The work of the street artist known as 108 is much like his pseudonym: simple and mysterious.  Often large black masses of abstract street art inhabit walls.  Devoid of most or any detail, these masses are frequently punctuated by bursts of color.  In a way the colorful abstractions feel like offshoots or biological growths on the larger black masses.  There is a larger flow to his murals that are somehow familiar.  The shapes, the way interact with their surfaces, and the way in interacts with itself feels organic.  108 explains this idea in a 2006 interview saying:

“Usually I work in public spaces, you know, and the background is the most important thing. I must find a good shapes for that place, usually I prefer old walls and abandoned places, and my “thing” grow by it self, as a tree or moss did, but I know nature do that really better than me! It’s very hard for me to work on a blank white surface… in that situations I must find a good inspiration elsewhere, maybe in another work I did before or working with a good friend with good ideas.”

Other times his abstract murals almost hint at an iconography, symbols, or recognizable shapes.  Like much abstraction there is a lot of room for interpretation.  Still, he goes on to say:

“Most of my works come from my unconscious and are totally irrational. You can see the abstract, soft and gloomy shapes… My works are also very symbolic. The same old example of the wheel, I found it in my unconscious, it was a big fixation for me… usually I have drawn it with 8 rays inside… In fact it was the sun wheel, one of the most important symbol in ancient Indoeuropean cultures (you can find it in a lot of Indian and Celtic stuff). This is just one example.”

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Street Artist Curiot Covers Walls Mythical Creatures

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Favio Martinez, better known on the street as Curiot, is a street artist based in Mexico City.  His murals and paintings are especially colorful and complex.  Curiot has a well-known and easily distinguishable style.  Strange creatures populate his compositions.  While each creature is definitely alien, Curiot creates them using familiar animal-like components.  Often, these creatures are seen being worshiped by comparably tiny people giving the murals.  In a way, this pulls Curiot’s work out of science fiction and places it more as a meditation and variations on Mexican Culture.  The gallery statement from a recent solo exhibit at FFDG further explains Curiot’s inspiration:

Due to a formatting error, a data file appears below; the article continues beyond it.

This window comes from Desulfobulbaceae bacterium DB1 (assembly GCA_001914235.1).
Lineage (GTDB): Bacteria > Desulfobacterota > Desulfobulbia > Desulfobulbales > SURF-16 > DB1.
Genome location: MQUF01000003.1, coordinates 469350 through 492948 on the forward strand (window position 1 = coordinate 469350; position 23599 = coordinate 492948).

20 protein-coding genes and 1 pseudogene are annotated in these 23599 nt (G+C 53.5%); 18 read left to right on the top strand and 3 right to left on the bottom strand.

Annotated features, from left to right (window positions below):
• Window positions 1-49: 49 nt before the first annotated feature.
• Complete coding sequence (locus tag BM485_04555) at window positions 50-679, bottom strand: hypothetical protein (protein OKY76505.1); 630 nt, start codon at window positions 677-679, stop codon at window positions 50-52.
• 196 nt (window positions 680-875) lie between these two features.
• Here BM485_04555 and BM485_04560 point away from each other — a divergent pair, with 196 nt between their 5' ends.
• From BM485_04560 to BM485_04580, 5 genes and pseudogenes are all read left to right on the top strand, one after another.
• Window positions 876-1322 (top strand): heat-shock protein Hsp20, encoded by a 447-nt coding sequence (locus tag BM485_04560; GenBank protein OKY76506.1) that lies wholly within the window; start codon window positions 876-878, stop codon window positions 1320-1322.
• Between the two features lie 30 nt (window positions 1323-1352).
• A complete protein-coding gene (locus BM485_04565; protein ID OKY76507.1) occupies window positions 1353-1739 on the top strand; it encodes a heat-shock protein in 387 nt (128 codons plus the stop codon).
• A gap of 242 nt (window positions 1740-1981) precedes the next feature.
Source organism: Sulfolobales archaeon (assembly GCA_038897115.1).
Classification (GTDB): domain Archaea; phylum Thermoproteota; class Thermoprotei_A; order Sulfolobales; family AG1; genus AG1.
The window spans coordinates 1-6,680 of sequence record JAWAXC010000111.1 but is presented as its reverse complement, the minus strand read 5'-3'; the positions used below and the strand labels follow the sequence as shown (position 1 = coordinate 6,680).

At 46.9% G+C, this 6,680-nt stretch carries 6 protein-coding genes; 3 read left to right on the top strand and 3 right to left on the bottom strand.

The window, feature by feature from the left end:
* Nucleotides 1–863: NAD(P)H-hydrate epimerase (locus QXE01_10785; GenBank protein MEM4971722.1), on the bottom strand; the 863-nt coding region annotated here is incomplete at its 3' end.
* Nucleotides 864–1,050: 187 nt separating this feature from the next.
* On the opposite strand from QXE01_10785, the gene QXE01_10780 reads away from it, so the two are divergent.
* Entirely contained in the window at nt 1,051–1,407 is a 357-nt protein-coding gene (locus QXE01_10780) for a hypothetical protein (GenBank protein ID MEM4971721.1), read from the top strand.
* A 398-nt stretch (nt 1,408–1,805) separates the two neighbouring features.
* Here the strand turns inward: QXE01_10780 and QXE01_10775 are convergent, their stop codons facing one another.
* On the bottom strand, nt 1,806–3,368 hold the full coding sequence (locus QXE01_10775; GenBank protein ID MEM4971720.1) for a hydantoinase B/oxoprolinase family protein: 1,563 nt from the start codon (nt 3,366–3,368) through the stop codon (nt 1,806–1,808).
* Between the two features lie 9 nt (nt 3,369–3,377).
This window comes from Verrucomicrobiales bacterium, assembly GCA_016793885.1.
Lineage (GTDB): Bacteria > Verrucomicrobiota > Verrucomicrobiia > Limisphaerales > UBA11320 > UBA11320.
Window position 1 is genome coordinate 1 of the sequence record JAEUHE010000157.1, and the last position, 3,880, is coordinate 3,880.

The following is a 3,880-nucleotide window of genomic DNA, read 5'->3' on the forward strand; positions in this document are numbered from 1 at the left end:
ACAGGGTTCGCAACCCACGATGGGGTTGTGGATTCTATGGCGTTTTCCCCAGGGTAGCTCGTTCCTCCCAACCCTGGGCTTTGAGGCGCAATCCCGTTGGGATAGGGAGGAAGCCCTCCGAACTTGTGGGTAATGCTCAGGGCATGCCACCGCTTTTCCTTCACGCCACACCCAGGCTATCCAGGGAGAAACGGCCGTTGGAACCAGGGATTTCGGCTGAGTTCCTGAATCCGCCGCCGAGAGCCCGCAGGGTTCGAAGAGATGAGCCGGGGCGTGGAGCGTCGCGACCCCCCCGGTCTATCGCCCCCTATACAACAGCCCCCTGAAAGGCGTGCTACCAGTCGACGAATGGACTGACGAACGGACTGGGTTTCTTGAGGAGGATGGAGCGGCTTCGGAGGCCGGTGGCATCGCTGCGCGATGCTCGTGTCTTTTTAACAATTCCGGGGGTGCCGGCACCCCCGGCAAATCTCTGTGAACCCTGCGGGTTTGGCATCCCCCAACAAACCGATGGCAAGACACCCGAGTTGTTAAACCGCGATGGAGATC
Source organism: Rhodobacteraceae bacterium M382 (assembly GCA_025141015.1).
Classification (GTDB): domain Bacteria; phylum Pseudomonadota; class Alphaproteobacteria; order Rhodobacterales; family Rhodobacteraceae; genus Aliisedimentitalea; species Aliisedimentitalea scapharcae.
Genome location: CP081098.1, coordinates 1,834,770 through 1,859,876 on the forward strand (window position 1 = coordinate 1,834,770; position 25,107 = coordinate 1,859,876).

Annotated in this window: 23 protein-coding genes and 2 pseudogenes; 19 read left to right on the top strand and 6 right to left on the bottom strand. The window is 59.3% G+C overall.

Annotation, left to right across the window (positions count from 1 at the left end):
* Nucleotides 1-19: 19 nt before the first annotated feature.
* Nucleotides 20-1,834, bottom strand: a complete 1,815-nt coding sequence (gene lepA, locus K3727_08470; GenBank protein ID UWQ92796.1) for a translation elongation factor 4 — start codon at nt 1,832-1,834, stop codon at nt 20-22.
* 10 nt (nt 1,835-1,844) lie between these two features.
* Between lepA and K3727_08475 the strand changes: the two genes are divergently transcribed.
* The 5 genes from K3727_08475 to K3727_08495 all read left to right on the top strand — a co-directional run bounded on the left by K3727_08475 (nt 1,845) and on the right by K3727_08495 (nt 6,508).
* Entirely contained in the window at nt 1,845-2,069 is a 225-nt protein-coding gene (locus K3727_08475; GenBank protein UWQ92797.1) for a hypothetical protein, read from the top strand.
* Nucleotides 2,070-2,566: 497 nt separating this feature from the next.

“Curiot’s colorful paintings, featuring mythical half-animal half-human figures and scenes, which allude to Mexican traditions (geometric designs, Day of the Dead styles, myths and legends, tribal elements), are rendered in precise detail with a mixture of highly vibrant yet complementary colors. “Growing up in the States sort of gave me a diluted Mexican culture, I had no clue what I was missing out on until I moved back 10 years ago”, says Curiot. “The bright colors, folklore, ancient cultures and the beautiful handcrafts are some of the things that I embraced and which influence my work deeply”. The 11 new paintings in “Age of Omuktlans” tell the story of man’s distance from his natural path as he focuses his energy on satisfying his material pleasures and the dystopia this creates.”

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Georges Rousse, The Grandfather Of Single-Perspective Installations